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Prague to display Buddhist nuns’ photos under Dalai Lama’ aegis

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Prague, Sept 26 (CTK) – An exhibition of photos of Buddhist nuns from the Himalayas by Olivier Adam will be opened in the National Gallery in Prague (NG) on October 19 under the aegis of the Dalai Lama, NG director Jiri Fajt has told CTK.
The exhibition will be held within the Forum 2000 conference, which was founded by the former Czech president and the Dalai Lama’s friend, Vaclav Havel, 20 years ago.
The conference brings together personalities and thinkers who discuss human rights issues and focus on the role of education in the promotion of democracy.
This year, it will be held on October 16-19 and the Dalai Lama will address it on the last day when the public will have an opportunity to meet him.
He will not probably take part in the inauguration of the exhibition for time reasons.
Adam has lent the gallery its cycle called Daughters of Buddha on which he has worked in northern India close to Dharamsala, or the place where the Dalai Lama and thousands of Tibetans found refuge after China invaded Tibet in 1959.
The exhibition in the Kinsky Palace in Prague centre will last until February 28.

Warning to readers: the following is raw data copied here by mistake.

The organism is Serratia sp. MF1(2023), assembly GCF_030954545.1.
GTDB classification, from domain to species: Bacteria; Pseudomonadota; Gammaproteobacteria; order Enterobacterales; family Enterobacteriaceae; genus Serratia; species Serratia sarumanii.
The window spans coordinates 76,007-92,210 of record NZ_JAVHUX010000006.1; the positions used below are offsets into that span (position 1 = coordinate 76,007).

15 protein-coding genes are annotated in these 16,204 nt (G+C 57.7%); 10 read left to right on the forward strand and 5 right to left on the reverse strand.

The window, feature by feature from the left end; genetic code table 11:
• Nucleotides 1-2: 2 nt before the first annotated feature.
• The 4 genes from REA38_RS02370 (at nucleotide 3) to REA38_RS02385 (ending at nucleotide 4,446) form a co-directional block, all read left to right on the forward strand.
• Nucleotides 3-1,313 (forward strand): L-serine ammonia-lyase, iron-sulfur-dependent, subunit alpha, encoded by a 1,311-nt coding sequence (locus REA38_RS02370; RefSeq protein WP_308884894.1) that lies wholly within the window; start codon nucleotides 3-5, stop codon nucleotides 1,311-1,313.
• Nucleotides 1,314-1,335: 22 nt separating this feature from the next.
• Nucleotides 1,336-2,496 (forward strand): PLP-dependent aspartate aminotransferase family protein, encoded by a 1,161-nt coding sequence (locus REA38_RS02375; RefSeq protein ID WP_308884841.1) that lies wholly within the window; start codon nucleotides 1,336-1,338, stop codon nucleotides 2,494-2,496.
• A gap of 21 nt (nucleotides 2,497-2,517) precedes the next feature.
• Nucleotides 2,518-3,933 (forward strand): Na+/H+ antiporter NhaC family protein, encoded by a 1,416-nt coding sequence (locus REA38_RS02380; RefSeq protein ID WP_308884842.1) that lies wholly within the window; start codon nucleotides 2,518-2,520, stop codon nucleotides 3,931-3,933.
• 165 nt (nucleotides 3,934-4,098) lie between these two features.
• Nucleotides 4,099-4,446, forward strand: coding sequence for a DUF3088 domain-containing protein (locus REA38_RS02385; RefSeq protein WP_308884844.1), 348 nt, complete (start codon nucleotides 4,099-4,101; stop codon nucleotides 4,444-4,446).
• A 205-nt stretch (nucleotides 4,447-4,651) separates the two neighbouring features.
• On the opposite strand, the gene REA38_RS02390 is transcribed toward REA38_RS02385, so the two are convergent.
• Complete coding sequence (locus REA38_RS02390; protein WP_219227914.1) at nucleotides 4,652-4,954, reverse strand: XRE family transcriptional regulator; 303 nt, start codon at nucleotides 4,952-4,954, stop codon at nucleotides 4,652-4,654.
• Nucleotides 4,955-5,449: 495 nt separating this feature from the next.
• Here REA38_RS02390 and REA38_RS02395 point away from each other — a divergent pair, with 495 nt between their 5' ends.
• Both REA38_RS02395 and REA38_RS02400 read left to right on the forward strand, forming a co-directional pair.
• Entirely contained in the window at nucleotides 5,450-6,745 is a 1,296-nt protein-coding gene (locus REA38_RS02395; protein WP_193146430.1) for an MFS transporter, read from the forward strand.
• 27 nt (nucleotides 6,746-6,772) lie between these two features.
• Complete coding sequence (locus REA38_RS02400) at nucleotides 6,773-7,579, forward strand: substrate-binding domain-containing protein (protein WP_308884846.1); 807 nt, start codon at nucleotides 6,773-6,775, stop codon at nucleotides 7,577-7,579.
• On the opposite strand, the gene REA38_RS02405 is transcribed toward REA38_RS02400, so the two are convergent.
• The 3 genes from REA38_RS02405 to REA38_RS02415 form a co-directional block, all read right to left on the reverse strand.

The Dalai Lama, Nobel Peace Prize winner of 1989, attended the conference in 2013 the previous time. He paid the first visit to former Czechoslovakia at the invitation of president Havel, a former dissident, on February 2, 1990. He met Havel shortly before his death in December 2011.
Since then, the Dalai Lama has visited Prague several times. His visits always draw criticism of China.
Adam and his wife, journalist Dominique, have documented the life of Buddhist nuns for more than eight years.
The Prague exhibition will be held in cooperation with the Most Pro Tibet NGO, which promotes education and the improving of the living conditions of Tibetan children, seniors, Buddhist monks and nuns.
Special prints of the photographs will be on sale at the exhibition or on the Internet. The proceeds will go to the education of girls and women and to improving their fundamental living conditions in convent schools in northern India.
The project also aims to preserve Tibetan culture and traditions.
Adam, who claims the humanitarian tradition in photographs, regularly works for the Dalai Lama’s office as a photographer during his visits to Europe.

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